|Publication number||US2415929 A|
|Publication date||Feb 18, 1947|
|Filing date||Sep 26, 1942|
|Priority date||Sep 26, 1942|
|Publication number||US 2415929 A, US 2415929A, US-A-2415929, US2415929 A, US2415929A|
|Inventors||Bond Donald S|
|Original Assignee||Rca Corp|
|Export Citation||BiBTeX, EndNote, RefMan|
|Patent Citations (5), Referenced by (6), Classifications (9)|
|External Links: USPTO, USPTO Assignment, Espacenet|
Feb.' 18, 1947. Q s BOND 2,415,929
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UNITED STTES RADIG PULSE SYSTEM Donald S. Bond, Philadelphia, Pa., assignor to Radio Corporation of America, a corporation of Delaware 4 Claims.
My invention relates to the art of radio signaling or communication and particularly to radio systems wherein pulses of high peak power are transmitted.
One object ci the invention is to provide an improved means for and method of actuating an indicator or other apparatus at a remote point.
Another object of the invention is to provide an improved means for and method of communicating with a telegraphic code.
In a preferred embodiment ci the invention radio pulses of high peak power are transmitted at a regular repetition rate and in prearranged pulse groups. At the receiver the received pulses trigger a square wave generator to produce a square wave signal that is passed through a iilter or tuned circuit to convert the signal into a sine wave current. The converted signal has high average power and will be produced in groups of sine wave cycles corresponding to the received groups of pulses. It may be utilized :for operating apparatus that is responsive only to a prearranged code or it may be utilized to operate a recorder in the case of telegraphic communication.
The invention will be better understood from the following description taken connection with the accompanying drawings in which:
Figs. l and 2 are block diagrams of a transmitter and a receiver, respectively, embodying the invention,
Figs. 3, 3a and 3b are graphs illustrating the use of the invention for telegraphic communication,
Fig. 4 is a block and circuit diagram of a receiver embodying the invention, and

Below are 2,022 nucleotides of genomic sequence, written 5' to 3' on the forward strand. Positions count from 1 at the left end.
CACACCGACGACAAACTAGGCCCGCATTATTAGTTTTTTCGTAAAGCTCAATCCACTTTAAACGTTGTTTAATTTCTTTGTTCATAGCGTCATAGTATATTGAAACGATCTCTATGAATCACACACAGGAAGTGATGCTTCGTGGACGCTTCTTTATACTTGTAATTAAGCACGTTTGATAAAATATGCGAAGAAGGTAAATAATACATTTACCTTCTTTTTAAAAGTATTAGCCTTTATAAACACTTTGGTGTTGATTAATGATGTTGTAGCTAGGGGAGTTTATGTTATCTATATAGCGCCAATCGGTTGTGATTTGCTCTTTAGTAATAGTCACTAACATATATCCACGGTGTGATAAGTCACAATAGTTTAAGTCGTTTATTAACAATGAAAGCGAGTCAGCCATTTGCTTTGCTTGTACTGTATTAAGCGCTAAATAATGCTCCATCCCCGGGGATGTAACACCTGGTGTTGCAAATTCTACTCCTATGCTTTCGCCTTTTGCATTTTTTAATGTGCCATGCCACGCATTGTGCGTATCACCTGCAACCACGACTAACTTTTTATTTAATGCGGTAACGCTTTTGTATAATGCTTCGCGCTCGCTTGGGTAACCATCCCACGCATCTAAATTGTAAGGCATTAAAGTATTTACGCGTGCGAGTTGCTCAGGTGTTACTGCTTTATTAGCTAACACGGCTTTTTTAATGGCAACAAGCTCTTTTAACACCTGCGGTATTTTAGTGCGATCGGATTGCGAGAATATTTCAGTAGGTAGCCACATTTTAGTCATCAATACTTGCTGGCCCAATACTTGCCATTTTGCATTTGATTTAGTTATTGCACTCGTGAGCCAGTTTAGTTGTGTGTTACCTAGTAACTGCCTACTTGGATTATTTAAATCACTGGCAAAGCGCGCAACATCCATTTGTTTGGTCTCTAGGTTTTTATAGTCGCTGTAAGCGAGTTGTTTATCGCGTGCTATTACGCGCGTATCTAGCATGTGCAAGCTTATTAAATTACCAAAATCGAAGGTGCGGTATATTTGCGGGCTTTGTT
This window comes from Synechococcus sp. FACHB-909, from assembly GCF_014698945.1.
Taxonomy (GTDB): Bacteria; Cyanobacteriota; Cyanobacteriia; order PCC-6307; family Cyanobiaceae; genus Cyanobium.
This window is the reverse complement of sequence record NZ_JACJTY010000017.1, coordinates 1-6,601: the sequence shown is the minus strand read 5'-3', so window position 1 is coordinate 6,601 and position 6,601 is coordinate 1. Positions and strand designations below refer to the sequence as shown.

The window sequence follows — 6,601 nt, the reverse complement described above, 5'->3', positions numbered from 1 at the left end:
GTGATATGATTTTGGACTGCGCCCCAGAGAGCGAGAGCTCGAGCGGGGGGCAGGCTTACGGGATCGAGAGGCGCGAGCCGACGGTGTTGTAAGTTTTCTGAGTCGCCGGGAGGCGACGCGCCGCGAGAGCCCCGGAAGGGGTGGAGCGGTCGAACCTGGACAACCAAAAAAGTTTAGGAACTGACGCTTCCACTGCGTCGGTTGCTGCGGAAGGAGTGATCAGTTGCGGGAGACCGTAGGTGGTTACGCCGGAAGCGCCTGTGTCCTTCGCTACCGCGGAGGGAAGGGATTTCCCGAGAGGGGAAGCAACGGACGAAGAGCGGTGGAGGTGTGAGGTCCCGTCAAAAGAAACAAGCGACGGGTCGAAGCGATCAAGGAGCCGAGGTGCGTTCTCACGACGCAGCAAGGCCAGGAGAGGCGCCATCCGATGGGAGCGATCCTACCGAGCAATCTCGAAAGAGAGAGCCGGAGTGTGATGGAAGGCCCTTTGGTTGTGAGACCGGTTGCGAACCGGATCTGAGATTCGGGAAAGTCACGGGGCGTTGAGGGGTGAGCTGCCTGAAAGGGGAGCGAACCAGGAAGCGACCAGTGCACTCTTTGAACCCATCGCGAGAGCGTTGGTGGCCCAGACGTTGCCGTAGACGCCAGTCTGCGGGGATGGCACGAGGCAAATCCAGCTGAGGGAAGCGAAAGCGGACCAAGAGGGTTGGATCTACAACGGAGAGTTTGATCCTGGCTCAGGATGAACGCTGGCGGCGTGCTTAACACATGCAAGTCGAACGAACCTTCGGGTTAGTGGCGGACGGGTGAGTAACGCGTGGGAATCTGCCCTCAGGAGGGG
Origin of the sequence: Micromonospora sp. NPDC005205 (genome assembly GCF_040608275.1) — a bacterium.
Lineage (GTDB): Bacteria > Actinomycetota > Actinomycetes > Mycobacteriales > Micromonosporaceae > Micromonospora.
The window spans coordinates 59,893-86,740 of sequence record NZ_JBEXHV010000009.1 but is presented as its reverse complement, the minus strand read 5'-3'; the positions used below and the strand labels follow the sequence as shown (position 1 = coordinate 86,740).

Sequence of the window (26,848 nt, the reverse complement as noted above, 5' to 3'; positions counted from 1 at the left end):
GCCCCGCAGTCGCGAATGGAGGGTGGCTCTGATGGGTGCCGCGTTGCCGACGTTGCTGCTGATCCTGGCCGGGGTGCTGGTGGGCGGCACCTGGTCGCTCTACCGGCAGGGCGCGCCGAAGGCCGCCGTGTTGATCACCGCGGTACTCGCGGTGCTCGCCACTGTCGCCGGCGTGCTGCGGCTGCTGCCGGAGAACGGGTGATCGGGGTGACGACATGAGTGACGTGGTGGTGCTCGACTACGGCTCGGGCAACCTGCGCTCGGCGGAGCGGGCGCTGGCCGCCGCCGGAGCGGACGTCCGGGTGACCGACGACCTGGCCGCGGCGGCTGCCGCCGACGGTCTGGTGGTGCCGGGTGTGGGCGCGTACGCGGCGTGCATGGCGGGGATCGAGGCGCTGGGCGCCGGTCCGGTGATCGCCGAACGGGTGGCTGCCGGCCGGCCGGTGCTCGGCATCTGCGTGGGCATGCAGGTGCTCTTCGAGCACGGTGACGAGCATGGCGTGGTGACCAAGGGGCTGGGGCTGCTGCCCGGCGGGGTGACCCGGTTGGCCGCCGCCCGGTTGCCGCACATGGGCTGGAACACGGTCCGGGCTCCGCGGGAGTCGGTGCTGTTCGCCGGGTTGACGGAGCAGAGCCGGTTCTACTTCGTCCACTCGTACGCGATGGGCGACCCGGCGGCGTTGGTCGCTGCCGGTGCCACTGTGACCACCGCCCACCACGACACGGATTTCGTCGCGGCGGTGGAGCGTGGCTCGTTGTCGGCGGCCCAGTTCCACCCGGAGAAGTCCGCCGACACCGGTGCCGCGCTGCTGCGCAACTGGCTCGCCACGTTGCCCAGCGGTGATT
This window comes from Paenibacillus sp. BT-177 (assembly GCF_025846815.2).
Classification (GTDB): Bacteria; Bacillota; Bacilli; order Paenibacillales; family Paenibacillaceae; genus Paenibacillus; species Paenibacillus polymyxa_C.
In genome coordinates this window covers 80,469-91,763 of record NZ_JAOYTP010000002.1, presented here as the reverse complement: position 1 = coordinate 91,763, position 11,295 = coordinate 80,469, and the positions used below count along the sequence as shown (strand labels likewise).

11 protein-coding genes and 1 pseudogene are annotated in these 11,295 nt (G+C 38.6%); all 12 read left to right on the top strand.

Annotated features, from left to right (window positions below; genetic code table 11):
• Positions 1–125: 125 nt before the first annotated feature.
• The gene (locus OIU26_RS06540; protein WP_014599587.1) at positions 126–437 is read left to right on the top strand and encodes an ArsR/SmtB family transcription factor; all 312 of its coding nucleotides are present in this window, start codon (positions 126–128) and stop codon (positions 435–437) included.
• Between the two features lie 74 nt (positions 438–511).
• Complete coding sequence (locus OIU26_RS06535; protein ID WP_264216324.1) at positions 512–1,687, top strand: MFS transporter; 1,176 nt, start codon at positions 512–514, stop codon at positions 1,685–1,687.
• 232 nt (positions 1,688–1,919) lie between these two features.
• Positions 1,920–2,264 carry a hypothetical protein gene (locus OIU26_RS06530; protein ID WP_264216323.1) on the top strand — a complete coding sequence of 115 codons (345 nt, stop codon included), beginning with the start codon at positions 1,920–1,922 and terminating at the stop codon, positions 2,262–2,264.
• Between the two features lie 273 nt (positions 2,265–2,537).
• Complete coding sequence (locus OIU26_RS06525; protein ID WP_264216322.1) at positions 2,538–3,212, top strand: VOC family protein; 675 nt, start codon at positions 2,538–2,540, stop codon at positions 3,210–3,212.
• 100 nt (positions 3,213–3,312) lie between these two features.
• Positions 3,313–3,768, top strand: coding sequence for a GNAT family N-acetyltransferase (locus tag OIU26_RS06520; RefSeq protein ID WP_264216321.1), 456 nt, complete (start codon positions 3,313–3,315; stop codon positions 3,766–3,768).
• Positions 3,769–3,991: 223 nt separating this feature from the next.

Figs. 5, 5a and 5b are graphs that are referred to in explaining the use of the invention for actuating apparatus in response to a prearranged code signal.
Fig. 1 illustrates a transmitter for transmitting telegraphic signals. It comprises a pulse source lil for producing electrical pulses occurring at a regular repetition rate, a modulator Il and a power amplier I2. The pulses modulate the amplier I 2 to drive it to substantially its maximum instantaneous or peak power output. A code keyer i3 supplies dot-dash or other communication signals to the modulator Il whereby the radio pulses are transmitted in corresponding dotdash groups or the like as shown in Fig. 3.
Fig. 2 shows the receiver which may comprise a radio receiver I5. The receiver demodulates the incoming signals and supplies the pulses of Fig. 3 to a square wave generator such as a multivibrator i l. The multivibrator il is so adjusted that it is triggeredto go through one cycle of operation upon the application of each pulse to produce a square wave signal as shown in Fig. 3a. This signal is then passed through a tuned circuit I 3 to convert it to a sine wave signal, as shown in Fig. 3b, which may be supplied to a suitable signal recording device lil.
It will be seen that the received pulses (Fig. 3) of low average energy content are converted to sine wave signals of high average energy content for actuating a recording mechanism or for producing a strong audible signal. Each dot or dash signal period contains a plurality of pulses, the number of pulses that should be included in a signal period depending in part upon the transient response characteristic of the receiver. The proper spacing between dots and/or dashes also depends upon the receiver transient response.
Fig. 4 shows the invention as applied to a receiving system that is to actuate an indicator, put a transmitter into operation, or operate some other apparatus in response to the reception of a prearranged code signal. This receiving system comprises a radio receiver 3i which demodulates the radio pulses and supplies the resulting audio pulses to a pulse amplifier 32. The amplifled pulses are supplied through coupling capacitors 33 and 3i' to a square wave generator 35 comprising vacuum tubes 3E and 31.
In this particular example the square wave generator 35 is of a well known type commonly referred to as the scale-of-two type. It has two equilibrium conditions, one when tube 3l is at plate current cut-oli and the tube 36 is drawing maximum plate current, and the other when tube 36 is cut off and tube 3l is drawing maximum current. A positive pulse applied simultaneously to both grids of tubes 35 and 37 has but little effect on the tube that is drawing plate current (tube St, for example) because its grid is approximately at Zero potential and because the series grid resistor prevents appreciable current rise in the grid circuit; but this pulse starts the ilow of plate current in the other tube (tube 3l) in trigger fashion, thereby driving the first tube (tube 35) to plate current cut-off by virtue of the plate to grid coupling.